Follow us on: Facebook Twitter YouTube

Flower growers report demand as 'historically high'

Issue Date: May 5, 2021
By Kevin Hecteman
Demand has jumped for gerbera daisies and other flowers, and growers say they expect the trend to continue past Mother’s Day.
Photo/Kevin Hecteman

After suffering a severe shock during the early days of the COVID-19 pandemic, California flower growers say they're experiencing unprecedented demand for the upcoming Mother's Day holiday.

"This is going to be a very strong Mother's Day for the flower industry," said Robert Kitayama, whose family grows flowers in Watsonville. "Demand is just crazy right now."

Steve Dionne, executive director of the California Association of Flower Growers and Shippers, said demand is "historically high," on top of a stronger-than-expected 2020.

"Although we don't have the same supply-disruption issues that were in place last year, there's a supply issue simply from the standpoint of demand is so high," Dionne said.

Allan Nishita, who runs a flower wholesale business in Sacramento, said he's asking his customers to be patient.

"Going into this holiday, we try to tell everybody that product is tight and try to be flexible," Nishita said.

California farms account for about 74% of U.S. cut flower wholesale value.

"After the pandemic slammed the brakes on the flower business a year ago March, no one knew what to expect for Mother's Day in 2020, and it caught everybody off guard because it was a busy holiday," Nishita said. "It just seems like from that period to now, it's continued."

Kitayama said the pandemic prompted people to use flowers to do their talking for them.

"It's been very difficult for people to be able to express emotions," Kitayama said. "You know, 'I love you,' 'thinking of you,' 'thank you,' 'I'm sorry,' sympathy—all those things. If you can't visit someone to express those, flowers have been a very popular way for people to do that."

Beyond Mother's Day, events may combine to empty greenhouses and coolers around the state.

During the next 18 to 24 months, "there's going to be a huge demand, this pent-up demand, whether it's graduations, weddings, anniversaries, whatever celebration people have," Kitayama said.

Nishita said event planners who have largely been absent the past year have begun to return.

"As the vaccination rates go up and the levels in the hospitals and all seem to stabilize, I would think things will open up more, which would then open up for our event planners or wedding type of customers, schools and such," Nishita said, adding that fall is a busy wedding season.

"I'm imagining that 2021 could be off the board when it comes to weddings," he said.

Dionne said demand traditionally tails off after June, which can be a blessing in disguise.

"Come July and August, everybody can take a bit of a deep breath and get ready for what I expect to be an absolutely historically high-demand fall season," Dionne said, attributing the demand to autumn weddings and the return of corporate parties and other events.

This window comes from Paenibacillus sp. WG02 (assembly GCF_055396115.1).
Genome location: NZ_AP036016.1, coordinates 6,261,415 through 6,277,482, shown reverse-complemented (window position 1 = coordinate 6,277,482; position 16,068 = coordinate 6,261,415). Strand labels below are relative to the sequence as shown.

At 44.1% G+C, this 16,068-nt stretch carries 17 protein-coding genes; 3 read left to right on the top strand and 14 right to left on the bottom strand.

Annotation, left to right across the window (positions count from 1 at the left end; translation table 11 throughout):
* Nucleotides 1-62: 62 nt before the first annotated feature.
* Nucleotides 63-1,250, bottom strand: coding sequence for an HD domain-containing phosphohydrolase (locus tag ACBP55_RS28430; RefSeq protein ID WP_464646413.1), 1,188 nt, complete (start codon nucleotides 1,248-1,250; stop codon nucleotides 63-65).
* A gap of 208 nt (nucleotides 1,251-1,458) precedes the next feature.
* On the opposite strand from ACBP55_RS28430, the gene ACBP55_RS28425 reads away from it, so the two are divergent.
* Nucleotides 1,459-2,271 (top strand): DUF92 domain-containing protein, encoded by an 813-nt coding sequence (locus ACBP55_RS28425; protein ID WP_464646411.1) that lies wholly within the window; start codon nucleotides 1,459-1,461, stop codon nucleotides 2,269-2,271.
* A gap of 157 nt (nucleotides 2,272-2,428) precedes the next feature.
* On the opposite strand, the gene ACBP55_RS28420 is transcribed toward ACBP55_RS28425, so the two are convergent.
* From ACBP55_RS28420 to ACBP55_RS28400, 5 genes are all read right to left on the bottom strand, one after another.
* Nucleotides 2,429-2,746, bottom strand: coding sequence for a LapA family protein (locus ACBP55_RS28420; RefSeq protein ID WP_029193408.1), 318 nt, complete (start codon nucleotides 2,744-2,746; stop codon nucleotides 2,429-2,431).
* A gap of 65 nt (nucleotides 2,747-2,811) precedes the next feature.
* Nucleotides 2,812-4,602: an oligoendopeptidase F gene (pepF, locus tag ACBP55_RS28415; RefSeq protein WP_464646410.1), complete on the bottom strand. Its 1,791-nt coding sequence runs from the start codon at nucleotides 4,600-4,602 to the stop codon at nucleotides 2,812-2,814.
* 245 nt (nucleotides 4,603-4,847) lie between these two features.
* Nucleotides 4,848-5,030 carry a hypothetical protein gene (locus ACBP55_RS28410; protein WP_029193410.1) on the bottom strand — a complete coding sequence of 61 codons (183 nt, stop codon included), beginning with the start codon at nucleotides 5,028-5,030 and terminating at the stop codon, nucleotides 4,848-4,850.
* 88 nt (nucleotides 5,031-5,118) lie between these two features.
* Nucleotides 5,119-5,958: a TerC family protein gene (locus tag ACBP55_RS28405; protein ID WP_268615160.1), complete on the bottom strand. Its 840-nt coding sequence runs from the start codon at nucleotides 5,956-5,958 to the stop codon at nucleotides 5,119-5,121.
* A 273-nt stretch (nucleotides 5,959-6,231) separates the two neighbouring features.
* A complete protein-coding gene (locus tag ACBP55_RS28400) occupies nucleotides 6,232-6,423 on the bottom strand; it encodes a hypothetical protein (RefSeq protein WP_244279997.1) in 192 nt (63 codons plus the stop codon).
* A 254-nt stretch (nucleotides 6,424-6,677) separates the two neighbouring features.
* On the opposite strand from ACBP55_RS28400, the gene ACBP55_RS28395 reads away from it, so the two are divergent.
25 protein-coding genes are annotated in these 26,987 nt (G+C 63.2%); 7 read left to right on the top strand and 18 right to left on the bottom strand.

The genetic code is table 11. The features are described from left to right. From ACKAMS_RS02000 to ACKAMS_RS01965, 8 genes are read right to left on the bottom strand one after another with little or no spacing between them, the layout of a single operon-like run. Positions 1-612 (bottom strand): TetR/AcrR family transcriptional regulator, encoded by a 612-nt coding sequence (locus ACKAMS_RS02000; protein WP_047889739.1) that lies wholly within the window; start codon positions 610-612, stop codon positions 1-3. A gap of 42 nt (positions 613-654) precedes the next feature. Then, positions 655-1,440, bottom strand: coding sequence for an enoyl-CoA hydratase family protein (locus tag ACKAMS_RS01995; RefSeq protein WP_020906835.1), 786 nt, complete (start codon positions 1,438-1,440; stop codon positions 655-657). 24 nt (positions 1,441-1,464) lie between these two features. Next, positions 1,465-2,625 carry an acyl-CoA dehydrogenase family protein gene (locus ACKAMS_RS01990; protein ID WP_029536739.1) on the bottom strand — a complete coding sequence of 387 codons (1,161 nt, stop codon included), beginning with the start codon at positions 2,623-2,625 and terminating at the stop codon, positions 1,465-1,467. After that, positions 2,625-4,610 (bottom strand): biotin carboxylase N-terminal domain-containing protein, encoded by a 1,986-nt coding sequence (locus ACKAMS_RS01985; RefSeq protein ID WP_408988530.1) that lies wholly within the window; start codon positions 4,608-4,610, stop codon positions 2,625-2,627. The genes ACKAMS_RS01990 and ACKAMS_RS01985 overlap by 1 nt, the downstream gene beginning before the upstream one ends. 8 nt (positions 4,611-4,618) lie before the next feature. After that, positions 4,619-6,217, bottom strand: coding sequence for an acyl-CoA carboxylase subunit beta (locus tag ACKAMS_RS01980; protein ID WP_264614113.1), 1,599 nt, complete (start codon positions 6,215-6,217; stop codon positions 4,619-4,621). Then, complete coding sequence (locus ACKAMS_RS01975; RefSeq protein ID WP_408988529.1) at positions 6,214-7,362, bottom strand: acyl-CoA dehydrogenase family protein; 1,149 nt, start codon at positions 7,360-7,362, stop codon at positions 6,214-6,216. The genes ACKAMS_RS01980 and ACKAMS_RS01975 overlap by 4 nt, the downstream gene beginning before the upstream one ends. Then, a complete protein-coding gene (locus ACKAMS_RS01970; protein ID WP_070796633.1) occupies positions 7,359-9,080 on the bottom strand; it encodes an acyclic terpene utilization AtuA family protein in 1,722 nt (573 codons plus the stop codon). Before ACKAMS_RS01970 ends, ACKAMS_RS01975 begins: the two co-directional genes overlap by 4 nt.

Though Dionne said he foresees pent-up demand playing itself out, he also expects a new normal to emerge from the pandemic.

"What I don't think is going away is the fact that flowers are now being consumed by a different consumer profile for different reasons," he said.

Through the pandemic, Dionne said he has seen more of a European cultural approach among Americans.

"They're wanting to have fresh flowers in their personal spaces regularly," he said. "This is how it's been in Europe for forever."

Citing this "cultural trend" and what he called "the Instagram and TikTok effect," Dionne said flower purchases are taking hold of a different demographic than the business has traditionally served.

"I think that's an enduring trend, but it is up to us as an industry to come together and promote that," he said, adding that for people in the flower business, the goal is to "understand better what that trend looks like" and "stay in the good graces of all these new consumers that are experiencing flowers in a new way."

To that end, his association is working to understand what's on the minds of flower buyers, and devising new ways to market and deliver to them.

"What I expect to see happen is that there will be new flower outlets that none of us could sit here and think of right now," Dionne said.

But ramping up production to meet expanding demand can be difficult.

"We try to maximize all the greenhouse space we have," Kitayama said. "We've changed several of our crops to crops that we can, one, forecast, and another, that we can turn over quicker. So we're trying to accommodate that demand."

For example, Kitayama has boosted production of ranunculas and miniature calla lilies to meet customer expectations.

Dionne said a farmer's ability to raise more flowers "really depends on the nature of the flower farm."

"Land values are very high in California," he said. "I don't know that the factors are so stable right now that people are making long-term capital investment decisions and expanding their operations."

(Kevin Hecteman is an assistant editor of Ag Alert. He can be contacted at khecteman@cfbf.com.)

Permission for use is granted, however, credit must be made to the California Farm Bureau Federation when reprinting this item.




Special Reports

Features

Series

Special Issues

Special Sections